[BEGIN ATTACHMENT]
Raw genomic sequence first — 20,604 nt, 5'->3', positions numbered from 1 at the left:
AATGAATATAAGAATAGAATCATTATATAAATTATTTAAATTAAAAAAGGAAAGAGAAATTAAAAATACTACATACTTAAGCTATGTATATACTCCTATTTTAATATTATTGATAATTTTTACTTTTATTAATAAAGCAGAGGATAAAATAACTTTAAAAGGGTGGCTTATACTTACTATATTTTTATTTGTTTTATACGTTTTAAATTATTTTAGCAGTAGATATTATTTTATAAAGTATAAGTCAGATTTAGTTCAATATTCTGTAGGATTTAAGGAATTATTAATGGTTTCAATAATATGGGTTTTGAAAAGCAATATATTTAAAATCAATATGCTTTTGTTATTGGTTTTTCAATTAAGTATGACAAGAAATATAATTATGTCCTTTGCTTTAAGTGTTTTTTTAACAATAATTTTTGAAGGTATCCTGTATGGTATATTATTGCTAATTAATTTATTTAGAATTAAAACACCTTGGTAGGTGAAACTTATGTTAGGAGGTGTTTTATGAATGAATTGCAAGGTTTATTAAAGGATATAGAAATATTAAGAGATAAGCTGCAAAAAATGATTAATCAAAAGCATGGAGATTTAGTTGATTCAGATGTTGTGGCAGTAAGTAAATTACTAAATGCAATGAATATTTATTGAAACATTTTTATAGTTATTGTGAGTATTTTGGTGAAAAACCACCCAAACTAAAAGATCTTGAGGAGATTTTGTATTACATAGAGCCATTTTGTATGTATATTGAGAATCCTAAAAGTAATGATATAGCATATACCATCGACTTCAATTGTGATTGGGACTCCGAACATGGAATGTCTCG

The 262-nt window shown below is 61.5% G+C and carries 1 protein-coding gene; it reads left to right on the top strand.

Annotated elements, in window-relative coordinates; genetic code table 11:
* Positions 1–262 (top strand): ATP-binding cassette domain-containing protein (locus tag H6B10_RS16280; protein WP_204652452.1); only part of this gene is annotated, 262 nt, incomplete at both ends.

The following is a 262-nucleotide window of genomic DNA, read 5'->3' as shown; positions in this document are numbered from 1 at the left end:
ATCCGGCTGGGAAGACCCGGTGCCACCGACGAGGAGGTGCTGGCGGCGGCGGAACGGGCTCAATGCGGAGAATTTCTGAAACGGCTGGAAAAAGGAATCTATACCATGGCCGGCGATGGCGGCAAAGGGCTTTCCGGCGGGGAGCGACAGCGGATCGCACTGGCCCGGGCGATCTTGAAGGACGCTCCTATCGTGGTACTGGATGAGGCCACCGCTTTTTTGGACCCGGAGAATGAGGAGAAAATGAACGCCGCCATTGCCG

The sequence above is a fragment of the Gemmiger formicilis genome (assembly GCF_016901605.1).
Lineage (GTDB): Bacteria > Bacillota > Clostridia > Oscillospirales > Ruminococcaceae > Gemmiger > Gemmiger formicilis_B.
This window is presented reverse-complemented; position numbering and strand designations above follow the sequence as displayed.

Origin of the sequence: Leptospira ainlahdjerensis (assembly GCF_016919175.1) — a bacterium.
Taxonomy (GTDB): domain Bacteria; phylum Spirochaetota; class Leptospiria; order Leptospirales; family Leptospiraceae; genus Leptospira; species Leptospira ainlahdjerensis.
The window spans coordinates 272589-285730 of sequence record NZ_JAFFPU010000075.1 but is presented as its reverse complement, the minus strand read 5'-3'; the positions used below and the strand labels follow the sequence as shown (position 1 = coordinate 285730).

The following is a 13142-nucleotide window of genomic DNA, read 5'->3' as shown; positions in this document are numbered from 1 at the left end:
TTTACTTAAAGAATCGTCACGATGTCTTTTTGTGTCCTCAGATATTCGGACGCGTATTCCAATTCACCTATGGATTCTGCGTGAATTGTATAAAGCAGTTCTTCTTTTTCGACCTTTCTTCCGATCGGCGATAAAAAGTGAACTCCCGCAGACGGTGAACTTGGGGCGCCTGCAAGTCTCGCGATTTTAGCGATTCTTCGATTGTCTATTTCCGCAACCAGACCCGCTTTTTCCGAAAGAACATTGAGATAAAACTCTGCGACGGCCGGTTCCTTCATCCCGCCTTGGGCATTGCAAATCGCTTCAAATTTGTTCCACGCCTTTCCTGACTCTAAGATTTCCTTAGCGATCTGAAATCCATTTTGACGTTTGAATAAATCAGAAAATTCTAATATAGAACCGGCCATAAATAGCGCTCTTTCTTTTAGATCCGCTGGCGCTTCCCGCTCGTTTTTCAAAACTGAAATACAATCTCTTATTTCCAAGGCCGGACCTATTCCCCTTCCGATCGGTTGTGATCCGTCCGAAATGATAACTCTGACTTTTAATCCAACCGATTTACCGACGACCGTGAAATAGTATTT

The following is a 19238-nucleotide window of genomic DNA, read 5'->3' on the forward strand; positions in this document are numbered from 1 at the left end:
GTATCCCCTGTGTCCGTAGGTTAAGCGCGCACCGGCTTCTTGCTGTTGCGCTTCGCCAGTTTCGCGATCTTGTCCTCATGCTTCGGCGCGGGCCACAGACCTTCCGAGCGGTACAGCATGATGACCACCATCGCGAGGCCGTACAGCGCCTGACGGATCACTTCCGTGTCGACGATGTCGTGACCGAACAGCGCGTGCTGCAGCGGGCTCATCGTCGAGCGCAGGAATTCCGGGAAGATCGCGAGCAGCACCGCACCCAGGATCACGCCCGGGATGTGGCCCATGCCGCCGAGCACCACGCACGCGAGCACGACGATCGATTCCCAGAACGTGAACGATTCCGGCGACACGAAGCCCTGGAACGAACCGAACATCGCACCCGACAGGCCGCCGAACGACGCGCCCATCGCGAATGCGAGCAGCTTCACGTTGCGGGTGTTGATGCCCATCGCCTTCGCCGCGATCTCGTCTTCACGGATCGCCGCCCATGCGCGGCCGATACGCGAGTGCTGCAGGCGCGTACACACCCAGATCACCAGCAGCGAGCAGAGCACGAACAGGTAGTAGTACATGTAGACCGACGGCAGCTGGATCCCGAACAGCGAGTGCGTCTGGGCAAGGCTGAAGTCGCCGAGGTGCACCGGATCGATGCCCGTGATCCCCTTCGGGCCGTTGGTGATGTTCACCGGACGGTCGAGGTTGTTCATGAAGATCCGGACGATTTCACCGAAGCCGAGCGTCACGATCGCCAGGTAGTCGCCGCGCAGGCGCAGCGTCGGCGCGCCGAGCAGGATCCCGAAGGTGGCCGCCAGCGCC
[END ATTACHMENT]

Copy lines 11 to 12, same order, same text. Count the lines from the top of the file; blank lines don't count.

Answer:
Origin of the sequence: Leptospira ainlahdjerensis (assembly GCF_016919175.1) — a bacterium.
Taxonomy (GTDB): domain Bacteria; phylum Spirochaetota; class Leptospiria; order Leptospirales; family Leptospiraceae; genus Leptospira; species Leptospira ainlahdjerensis.